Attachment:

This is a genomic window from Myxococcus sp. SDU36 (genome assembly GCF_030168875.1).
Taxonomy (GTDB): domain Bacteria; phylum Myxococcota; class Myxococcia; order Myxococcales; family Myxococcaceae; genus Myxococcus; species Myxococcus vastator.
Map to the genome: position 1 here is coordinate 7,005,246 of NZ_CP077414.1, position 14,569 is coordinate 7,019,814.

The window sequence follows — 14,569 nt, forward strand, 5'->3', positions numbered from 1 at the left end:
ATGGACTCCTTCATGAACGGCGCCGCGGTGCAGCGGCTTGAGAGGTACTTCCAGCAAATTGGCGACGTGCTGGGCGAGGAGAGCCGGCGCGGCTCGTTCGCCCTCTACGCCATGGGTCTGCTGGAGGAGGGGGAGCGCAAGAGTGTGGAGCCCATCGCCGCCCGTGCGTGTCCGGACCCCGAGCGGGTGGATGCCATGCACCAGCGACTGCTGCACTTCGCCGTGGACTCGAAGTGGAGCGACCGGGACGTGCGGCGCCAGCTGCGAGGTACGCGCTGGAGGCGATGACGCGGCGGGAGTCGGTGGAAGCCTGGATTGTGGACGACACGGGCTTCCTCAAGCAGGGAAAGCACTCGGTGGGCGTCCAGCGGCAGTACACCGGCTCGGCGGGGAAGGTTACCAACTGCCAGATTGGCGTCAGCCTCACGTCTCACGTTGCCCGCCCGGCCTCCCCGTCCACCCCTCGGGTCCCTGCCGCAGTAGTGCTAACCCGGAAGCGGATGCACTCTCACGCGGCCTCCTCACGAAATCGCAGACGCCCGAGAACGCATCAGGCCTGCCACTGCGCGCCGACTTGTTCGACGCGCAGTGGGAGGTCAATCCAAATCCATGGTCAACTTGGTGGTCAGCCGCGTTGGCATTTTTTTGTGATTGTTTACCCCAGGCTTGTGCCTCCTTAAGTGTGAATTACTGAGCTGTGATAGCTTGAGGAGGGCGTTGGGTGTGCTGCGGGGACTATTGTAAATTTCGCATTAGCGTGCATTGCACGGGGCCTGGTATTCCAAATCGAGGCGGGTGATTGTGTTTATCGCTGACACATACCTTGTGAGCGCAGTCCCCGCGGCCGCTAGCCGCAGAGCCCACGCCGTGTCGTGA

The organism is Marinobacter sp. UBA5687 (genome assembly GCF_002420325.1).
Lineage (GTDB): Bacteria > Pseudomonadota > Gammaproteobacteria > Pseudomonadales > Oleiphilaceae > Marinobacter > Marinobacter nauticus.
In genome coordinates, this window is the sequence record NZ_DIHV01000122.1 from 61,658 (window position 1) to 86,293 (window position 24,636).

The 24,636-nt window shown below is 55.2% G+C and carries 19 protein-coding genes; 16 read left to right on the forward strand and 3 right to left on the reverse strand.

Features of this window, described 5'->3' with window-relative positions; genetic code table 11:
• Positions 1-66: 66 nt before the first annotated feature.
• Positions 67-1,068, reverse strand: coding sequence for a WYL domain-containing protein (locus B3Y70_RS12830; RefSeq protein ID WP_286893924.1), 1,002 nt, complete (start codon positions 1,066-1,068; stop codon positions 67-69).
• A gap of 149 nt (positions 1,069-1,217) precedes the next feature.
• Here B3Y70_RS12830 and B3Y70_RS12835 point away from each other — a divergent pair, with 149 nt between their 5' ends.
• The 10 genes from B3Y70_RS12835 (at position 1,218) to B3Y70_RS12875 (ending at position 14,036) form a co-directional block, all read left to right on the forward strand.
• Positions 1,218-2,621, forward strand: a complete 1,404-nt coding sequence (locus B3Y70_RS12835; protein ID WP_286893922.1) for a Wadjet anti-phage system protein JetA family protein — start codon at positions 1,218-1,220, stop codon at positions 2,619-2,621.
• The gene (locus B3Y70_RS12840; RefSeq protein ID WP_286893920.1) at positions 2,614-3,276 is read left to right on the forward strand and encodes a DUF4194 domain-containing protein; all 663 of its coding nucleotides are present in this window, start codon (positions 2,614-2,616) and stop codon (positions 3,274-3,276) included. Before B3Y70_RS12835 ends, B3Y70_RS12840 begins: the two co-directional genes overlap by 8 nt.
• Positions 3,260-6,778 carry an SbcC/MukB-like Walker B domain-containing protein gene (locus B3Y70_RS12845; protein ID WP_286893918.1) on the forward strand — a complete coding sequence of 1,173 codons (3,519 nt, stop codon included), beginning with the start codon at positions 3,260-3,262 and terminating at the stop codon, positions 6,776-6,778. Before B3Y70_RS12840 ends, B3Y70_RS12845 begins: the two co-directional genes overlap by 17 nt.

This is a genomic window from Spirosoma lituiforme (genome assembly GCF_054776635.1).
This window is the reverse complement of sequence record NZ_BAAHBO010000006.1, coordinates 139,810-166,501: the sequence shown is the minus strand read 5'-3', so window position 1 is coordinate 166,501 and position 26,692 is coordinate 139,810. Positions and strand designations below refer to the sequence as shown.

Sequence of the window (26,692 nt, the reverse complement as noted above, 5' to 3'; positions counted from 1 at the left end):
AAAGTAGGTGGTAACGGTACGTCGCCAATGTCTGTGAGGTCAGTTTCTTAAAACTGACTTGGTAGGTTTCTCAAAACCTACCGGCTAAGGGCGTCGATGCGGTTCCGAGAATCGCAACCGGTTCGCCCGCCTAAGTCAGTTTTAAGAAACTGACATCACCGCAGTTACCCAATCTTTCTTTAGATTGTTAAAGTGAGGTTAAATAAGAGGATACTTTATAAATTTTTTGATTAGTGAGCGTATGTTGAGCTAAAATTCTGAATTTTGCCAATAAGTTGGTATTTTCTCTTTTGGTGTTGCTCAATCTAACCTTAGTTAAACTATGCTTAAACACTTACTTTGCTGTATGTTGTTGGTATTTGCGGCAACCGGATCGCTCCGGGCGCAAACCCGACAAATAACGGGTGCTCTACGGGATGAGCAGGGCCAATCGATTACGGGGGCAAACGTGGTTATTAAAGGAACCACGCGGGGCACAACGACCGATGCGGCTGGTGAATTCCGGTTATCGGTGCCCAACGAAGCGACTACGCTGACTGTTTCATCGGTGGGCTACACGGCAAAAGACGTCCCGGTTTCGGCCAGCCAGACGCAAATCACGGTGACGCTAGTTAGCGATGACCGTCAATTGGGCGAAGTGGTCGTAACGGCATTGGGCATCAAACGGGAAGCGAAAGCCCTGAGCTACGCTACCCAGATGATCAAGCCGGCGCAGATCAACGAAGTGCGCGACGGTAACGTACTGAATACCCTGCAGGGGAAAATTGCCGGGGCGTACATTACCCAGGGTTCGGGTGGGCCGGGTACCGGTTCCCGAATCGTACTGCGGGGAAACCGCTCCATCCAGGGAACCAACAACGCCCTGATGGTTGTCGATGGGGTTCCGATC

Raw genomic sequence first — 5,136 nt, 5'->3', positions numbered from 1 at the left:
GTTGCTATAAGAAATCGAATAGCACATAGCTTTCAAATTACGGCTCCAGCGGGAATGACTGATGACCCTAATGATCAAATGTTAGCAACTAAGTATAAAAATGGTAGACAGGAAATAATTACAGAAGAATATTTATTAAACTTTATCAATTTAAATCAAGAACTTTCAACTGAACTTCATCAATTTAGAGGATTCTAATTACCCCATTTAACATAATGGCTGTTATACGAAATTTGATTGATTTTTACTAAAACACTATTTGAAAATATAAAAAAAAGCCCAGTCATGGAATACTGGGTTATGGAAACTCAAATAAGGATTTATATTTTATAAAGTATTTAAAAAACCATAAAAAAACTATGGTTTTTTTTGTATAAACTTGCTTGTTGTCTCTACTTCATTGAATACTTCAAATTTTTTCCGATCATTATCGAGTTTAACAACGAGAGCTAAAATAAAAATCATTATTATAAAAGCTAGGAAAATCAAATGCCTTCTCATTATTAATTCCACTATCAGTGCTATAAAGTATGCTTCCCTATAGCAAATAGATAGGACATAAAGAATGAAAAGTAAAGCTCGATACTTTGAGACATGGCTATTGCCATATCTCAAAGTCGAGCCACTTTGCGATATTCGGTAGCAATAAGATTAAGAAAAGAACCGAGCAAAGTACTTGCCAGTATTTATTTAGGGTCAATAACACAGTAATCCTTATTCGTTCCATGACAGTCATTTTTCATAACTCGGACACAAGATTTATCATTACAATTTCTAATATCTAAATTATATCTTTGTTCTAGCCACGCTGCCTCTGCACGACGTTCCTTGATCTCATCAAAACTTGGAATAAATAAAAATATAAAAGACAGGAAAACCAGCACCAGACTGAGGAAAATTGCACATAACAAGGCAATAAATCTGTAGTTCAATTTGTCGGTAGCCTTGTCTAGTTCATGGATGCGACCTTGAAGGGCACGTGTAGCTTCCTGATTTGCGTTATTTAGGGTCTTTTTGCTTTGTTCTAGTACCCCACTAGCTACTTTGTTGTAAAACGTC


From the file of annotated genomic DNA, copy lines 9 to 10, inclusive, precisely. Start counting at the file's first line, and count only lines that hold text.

The 24,636-nt window shown below is 55.2% G+C and carries 19 protein-coding genes; 16 read left to right on the forward strand and 3 right to left on the reverse strand.

Features of this window, described 5'->3' with window-relative positions; genetic code table 11: